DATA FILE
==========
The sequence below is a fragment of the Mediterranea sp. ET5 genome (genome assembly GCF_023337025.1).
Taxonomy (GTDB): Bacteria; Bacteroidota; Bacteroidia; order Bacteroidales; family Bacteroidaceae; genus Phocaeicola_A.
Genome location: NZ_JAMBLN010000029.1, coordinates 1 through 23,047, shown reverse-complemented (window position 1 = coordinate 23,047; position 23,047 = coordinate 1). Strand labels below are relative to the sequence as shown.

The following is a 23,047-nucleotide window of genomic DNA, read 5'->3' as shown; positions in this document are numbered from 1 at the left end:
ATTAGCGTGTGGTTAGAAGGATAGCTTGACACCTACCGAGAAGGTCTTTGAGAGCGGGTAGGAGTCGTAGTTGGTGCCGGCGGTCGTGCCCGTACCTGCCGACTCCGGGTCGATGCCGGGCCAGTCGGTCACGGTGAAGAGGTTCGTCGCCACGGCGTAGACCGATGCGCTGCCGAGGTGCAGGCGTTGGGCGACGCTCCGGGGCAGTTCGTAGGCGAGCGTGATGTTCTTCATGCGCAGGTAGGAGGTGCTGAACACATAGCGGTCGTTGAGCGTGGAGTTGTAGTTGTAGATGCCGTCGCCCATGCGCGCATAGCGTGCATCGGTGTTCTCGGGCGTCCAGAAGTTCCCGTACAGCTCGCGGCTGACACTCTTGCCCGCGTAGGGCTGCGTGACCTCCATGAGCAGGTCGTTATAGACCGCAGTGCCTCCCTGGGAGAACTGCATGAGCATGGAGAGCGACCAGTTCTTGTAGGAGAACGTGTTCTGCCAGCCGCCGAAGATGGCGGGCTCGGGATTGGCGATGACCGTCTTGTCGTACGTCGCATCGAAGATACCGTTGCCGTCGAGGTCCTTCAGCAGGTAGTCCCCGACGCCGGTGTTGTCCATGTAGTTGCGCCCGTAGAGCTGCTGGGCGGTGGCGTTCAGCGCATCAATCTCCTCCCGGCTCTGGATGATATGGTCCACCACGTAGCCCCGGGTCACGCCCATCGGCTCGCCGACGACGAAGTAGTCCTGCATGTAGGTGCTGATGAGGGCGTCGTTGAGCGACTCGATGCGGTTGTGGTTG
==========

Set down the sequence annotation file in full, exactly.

The sequence below is a fragment of the Mediterranea sp. ET5 genome (genome assembly GCF_023337025.1).
Taxonomy (GTDB): Bacteria; Bacteroidota; Bacteroidia; order Bacteroidales; family Bacteroidaceae; genus Phocaeicola_A.
Genome location: NZ_JAMBLN010000029.1, coordinates 1 through 23,047, shown reverse-complemented (window position 1 = coordinate 23,047; position 23,047 = coordinate 1). Strand labels below are relative to the sequence as shown.

The following is a 23,047-nucleotide window of genomic DNA, read 5'->3' as shown; positions in this document are numbered from 1 at the left end:
ATTAGCGTGTGGTTAGAAGGATAGCTTGACACCTACCGAGAAGGTCTTTGAGAGCGGGTAGGAGTCGTAGTTGGTGCCGGCGGTCGTGCCCGTACCTGCCGACTCCGGGTCGATGCCGGGCCAGTCGGTCACGGTGAAGAGGTTCGTCGCCACGGCGTAGACCGATGCGCTGCCGAGGTGCAGGCGTTGGGCGACGCTCCGGGGCAGTTCGTAGGCGAGCGTGATGTTCTTCATGCGCAGGTAGGAGGTGCTGAACACATAGCGGTCGTTGAGCGTGGAGTTGTAGTTGTAGATGCCGTCGCCCATGCGCGCATAGCGTGCATCGGTGTTCTCGGGCGTCCAGAAGTTCCCGTACAGCTCGCGGCTGACACTCTTGCCCGCGTAGGGCTGCGTGACCTCCATGAGCAGGTCGTTATAGACCGCAGTGCCTCCCTGGGAGAACTGCATGAGCATGGAGAGCGACCAGTTCTTGTAGGAGAACGTGTTCTGCCAGCCGCCGAAGATGGCGGGCTCGGGATTGGCGATGACCGTCTTGTCGTACGTCGCATCGAAGATACCGTTGCCGTCGAGGTCCTTCAGCAGGTAGTCCCCGACGCCGGTGTTGTCCATGTAGTTGCGCCCGTAGAGCTGCTGGGCGGTGGCGTTCAGCGCATCAATCTCCTCCCGGCTCTGGATGATATGGTCCACCACGTAGCCCCGGGTCACGCCCATCGGCTCGCCGACGACGAAGTAGTCCTGCATGTAGGTGCTGATGAGGGCGTCGTTGAGCGACTCGATGCGGTTGTGGTTG